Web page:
Irritable bowel syndrome (IBS) is a common chronic disorder characterised by altered bowel habits and abdominal pain, discomfort, bloating, constipation or diarrhoea or both. It is difficult to treat because no single cause has been identified. IBS impairs health-related quality of life and work productivity. Currently there is no agreement on the best form of treatment for IBS. Therefore it is important to evaluate the effectiveness and safety of treatments, including homeopathic treatment, which some IBS sufferers use. Clinical homeopathy matches a 'remedy' to a specific condition (such as arnica for bruising), whereas individualised homeopathy involves a series of in-depth consultations to assess symptoms, the effects of remedies and other issues that may affect the patient, in order to select appropriate 'remedies'. Individualised homeopathy includes both a consultation and a remedy, whereas clinical homeopathy consists of a remedy without the in-depth consultation.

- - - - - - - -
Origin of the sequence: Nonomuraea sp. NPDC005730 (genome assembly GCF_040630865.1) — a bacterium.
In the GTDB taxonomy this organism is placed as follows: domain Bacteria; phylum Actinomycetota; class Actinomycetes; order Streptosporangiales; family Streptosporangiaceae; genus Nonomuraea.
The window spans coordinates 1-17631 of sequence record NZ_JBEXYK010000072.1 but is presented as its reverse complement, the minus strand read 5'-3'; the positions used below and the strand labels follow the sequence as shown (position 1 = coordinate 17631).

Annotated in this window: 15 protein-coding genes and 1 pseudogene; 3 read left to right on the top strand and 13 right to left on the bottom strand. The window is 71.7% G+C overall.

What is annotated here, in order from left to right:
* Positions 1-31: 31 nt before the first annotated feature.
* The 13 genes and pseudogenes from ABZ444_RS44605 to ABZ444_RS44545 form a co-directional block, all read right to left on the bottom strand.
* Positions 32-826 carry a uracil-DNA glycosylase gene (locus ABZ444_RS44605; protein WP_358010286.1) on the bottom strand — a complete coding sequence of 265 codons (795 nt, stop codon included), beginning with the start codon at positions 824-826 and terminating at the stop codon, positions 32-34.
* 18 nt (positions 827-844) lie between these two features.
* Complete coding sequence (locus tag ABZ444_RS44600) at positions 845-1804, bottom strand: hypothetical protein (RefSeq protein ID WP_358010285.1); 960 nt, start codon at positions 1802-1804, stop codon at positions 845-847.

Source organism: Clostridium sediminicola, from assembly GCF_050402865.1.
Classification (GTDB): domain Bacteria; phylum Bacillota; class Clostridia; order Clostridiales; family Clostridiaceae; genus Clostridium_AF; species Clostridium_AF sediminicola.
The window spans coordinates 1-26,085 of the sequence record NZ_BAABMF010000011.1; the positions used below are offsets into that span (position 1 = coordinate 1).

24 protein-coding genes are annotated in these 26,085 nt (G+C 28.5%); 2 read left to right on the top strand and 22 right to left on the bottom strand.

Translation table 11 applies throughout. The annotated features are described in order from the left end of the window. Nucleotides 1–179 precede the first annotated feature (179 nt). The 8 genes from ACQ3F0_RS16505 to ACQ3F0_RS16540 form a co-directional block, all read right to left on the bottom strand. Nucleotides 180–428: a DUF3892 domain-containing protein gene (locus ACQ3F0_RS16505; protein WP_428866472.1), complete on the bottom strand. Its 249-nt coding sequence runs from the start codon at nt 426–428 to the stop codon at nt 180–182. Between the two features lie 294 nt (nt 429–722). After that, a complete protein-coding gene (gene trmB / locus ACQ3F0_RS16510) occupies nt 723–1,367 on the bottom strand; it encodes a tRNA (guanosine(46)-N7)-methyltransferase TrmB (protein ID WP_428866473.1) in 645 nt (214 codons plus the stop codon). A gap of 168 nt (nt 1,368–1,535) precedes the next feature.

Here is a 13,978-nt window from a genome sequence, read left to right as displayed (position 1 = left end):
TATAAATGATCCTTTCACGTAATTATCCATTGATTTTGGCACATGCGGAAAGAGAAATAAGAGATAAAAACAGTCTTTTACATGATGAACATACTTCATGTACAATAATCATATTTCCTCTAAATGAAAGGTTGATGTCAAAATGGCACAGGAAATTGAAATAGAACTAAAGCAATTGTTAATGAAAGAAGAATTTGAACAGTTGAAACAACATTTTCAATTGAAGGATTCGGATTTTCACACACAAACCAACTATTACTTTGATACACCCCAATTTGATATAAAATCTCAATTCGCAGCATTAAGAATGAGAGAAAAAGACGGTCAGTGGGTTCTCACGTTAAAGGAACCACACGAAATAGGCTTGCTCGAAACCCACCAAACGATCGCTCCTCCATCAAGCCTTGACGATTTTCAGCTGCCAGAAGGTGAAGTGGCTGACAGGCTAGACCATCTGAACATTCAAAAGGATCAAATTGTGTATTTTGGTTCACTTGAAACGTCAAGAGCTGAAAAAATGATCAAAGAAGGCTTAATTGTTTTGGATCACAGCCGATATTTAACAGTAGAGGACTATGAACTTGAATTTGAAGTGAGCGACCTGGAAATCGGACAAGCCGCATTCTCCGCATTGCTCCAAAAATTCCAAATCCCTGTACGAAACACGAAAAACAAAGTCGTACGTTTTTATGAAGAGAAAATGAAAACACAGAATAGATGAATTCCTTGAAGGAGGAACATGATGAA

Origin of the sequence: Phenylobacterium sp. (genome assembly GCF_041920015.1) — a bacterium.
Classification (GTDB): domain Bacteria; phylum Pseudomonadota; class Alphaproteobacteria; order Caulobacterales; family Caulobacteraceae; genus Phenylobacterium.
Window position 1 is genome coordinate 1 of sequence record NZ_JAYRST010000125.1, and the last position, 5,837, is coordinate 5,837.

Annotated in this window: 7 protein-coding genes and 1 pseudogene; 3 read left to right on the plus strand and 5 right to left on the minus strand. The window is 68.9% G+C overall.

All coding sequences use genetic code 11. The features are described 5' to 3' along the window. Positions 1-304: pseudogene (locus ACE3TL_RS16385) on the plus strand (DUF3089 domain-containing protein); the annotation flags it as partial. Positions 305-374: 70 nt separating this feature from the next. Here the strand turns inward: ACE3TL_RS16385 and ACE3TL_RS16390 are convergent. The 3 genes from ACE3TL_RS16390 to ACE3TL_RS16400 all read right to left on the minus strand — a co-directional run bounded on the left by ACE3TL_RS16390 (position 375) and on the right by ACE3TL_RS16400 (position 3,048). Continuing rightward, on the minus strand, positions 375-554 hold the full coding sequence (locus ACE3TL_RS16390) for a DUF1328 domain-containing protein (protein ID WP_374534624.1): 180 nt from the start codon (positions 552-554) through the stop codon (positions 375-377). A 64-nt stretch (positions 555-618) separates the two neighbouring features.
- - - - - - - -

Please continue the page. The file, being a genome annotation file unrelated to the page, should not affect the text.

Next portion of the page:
This review identified three randomised controlled trials (RCTs) including a total of 213 participants. Two RCTs (129 participants) compared a homeopathic remedy to a placebo remedy for the treatment of constipation-predominant IBS. The other study (23 participants) compared individualised homeopathic treatment (consultation plus remedy) to usual care in female patients diagnosed with IBS. Usual care consisted of high doses of dicyclomine hydrochloride (an antispasmodic drug) and faecal bulking agents (e.g. foods high in fibre). Patients in the usual care group received diet sheets asking them to take a high fibre diet. The three trials tested the effects of homeopathic treatment on the severity of IBS symptoms. None of the included studies reported on side effects. The RCT comparing individualised homeopathic treatment to usual care found no statistically significant difference between homeopathic treatment and usual care. No conclusions can be drawn from this study due to the small number of participants and the low quality of reporting in this trial. In addition, this study was carried out in 1990 and usual care for IBS may have changed since then. Therefore it is not known how individualized homeopathic treatment performs when compared with current usual care. A pooled analysis of two small studies (129 participants) suggests a possible benefit for clinical homeopathy, using the remedy asafoetida, over placebo for people with constipation-predominant IBS at a short-term follow-up of two weeks. However both of the studies were carried out in the 1970s when the reporting of trials was not as comprehensive as it is now. These studies were subject to bias which makes it difficult to determine whether the benefit found in these studies are a true reflection of the effectiveness of homeopathic treatment. Further high quality RCTs enrolling larger numbers of patients are required to assess the effectiveness and safety of clinical and individualised homeopathy compared to placebo or usual care.